This is “Leading an Ethical Organization: Corporate Governance, Corporate Ethics, and Social Responsibility”, chapter 10 from the book Strategic Management: Evaluation and Execution (v. 1.0). For details on it (including licensing), click here.
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After reading this chapter, you should be able to understand and articulate answers to the following questions:
Under the business model used by TOMS Shoes, a pair of their signature alpargata footwear is donated for every pair sold.
Image courtesy of Parke Ladd, http://www.flickr.com/photos/parke-ladd/5389801209.
In 2002, Blake Mycoskie competed with his sister Paige on The Amazing Race—a reality show where groups of two people with existing relationships engage in a global race to win valuable prizes, with the winner receiving a coveted grand prize. Although Blake’s team finished third in the second season of the show, the experience afforded him the opportunity to visit Argentina, where he returned in 2006 and developed the idea to build a company around the alpargata—a popular style of shoe in that region.
The premise of the company Blake started was a unique one. For every shoe sold, a pair will be given to someone in need. This simple business model was the basis for TOMS Shoes, which has now given away more than one million pairs of shoes to those in need in more than twenty countries worldwide.Oloffson, K. 2010, September 29. In Toms’ Shoes: Start-up copy “one-for-one” model. Wall Street Journal. Retrieved from http://online.wsj.com/article/SB1000142405274870411 6004575522251507063936.html
The rise of TOMS Shoes has inspired other companies that have adopted the “buy-one-give-one” philosophy. For example, the Good Little Company donates a meal for every package purchased.Nicolas, S. 2011, February. The great giveaway. Director, 64, 37–39. This business model has also been successfully applied to selling (and donating) other items such as glasses and books.
The social initiatives that drive TOMS Shoes stand in stark contrast to the criticisms that plagued Nike Corporation, where claims of human rights violations, ranging from the use of sweatshops and child labor to lack of compliance with minimum wage laws, were rampant in the 1990s.McCall, W. 1998. Nike battles backlash from overseas sweatshops. Marketing News, 9, 14. While Nike struggled to win back confidence in buyers that were concerned with their business practices, TOMS social initiatives are a source of excellent publicity in pride in those who purchase their products. As further testament to their popularity, TOMS has engaged in partnerships with Nordstrom, Disney, and Element Skateboards.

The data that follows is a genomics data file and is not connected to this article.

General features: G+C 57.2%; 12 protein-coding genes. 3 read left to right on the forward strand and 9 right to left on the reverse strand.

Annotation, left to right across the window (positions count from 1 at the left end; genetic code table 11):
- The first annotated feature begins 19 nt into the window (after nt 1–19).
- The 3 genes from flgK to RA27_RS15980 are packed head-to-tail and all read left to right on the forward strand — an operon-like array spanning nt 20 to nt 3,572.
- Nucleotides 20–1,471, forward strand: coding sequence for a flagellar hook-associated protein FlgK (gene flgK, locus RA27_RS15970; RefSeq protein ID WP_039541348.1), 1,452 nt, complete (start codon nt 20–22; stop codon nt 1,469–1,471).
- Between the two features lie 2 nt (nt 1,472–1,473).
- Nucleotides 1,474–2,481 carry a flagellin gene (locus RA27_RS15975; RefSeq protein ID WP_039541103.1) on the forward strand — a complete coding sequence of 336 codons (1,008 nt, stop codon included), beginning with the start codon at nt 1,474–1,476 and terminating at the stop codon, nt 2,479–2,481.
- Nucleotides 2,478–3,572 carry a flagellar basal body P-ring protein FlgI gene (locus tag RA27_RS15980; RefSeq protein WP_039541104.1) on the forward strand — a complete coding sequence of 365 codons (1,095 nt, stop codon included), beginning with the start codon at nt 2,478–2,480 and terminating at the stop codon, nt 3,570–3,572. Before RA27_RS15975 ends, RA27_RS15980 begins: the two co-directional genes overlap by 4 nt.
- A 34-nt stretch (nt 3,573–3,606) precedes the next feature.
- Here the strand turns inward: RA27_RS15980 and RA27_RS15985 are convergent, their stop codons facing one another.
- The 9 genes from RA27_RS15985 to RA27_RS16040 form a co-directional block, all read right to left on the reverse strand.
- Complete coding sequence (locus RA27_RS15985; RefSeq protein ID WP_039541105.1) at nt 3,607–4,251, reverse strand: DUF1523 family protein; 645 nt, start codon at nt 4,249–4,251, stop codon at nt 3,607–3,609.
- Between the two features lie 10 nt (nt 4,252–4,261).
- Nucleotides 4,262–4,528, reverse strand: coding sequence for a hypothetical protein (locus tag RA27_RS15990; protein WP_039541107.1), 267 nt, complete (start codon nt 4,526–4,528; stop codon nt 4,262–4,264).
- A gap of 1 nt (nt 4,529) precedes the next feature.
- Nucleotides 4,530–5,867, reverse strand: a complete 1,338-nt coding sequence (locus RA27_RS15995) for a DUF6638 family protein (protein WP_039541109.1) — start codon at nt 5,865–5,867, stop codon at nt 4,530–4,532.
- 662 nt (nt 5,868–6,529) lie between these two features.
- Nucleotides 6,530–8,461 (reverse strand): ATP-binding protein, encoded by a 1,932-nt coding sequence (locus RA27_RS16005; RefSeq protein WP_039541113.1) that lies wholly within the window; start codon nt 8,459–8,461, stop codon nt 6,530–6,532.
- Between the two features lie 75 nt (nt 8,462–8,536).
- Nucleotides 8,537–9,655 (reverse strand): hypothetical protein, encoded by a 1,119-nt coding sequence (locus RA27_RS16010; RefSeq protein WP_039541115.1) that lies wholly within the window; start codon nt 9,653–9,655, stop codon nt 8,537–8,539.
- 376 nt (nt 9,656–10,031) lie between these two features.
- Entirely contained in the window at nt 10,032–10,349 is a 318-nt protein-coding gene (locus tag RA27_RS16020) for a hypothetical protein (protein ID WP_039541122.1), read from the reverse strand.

Although the idea of social entrepreneurship and the birth of firms such as TOMS Shoes are relatively new, a push toward social initiatives has been the source of debate for executives for decades. Issues that have sparked particularly fierce debate include CEO pay and the role of today’s modern corporation. More than a quarter of a century ago, famed economist Milton Friedman argued, “The social responsibility of business is to increase its profits.” This notion is now being challenged by firms such as TOMS and their entrepreneurial CEO, who argue that serving other stakeholders beyond the owners and shareholders can be a powerful, inspiring, and successful motivation for growing business.
This chapter discusses some of the key issues and decisions relevant to understanding corporate and business ethics. Issues include how to govern large corporations in an effective and ethical manner, what behaviors are considered best practices in regard to corporate social performance, and how different generational perspectives and biases may hold a powerful influence on important decisions. Understanding these issues may provide knowledge that can encourage effective organizational leadership like that of TOMS Shoes and discourage the criticisms of many firms associated with the corporate scandals of the late 1990s and early 2000s.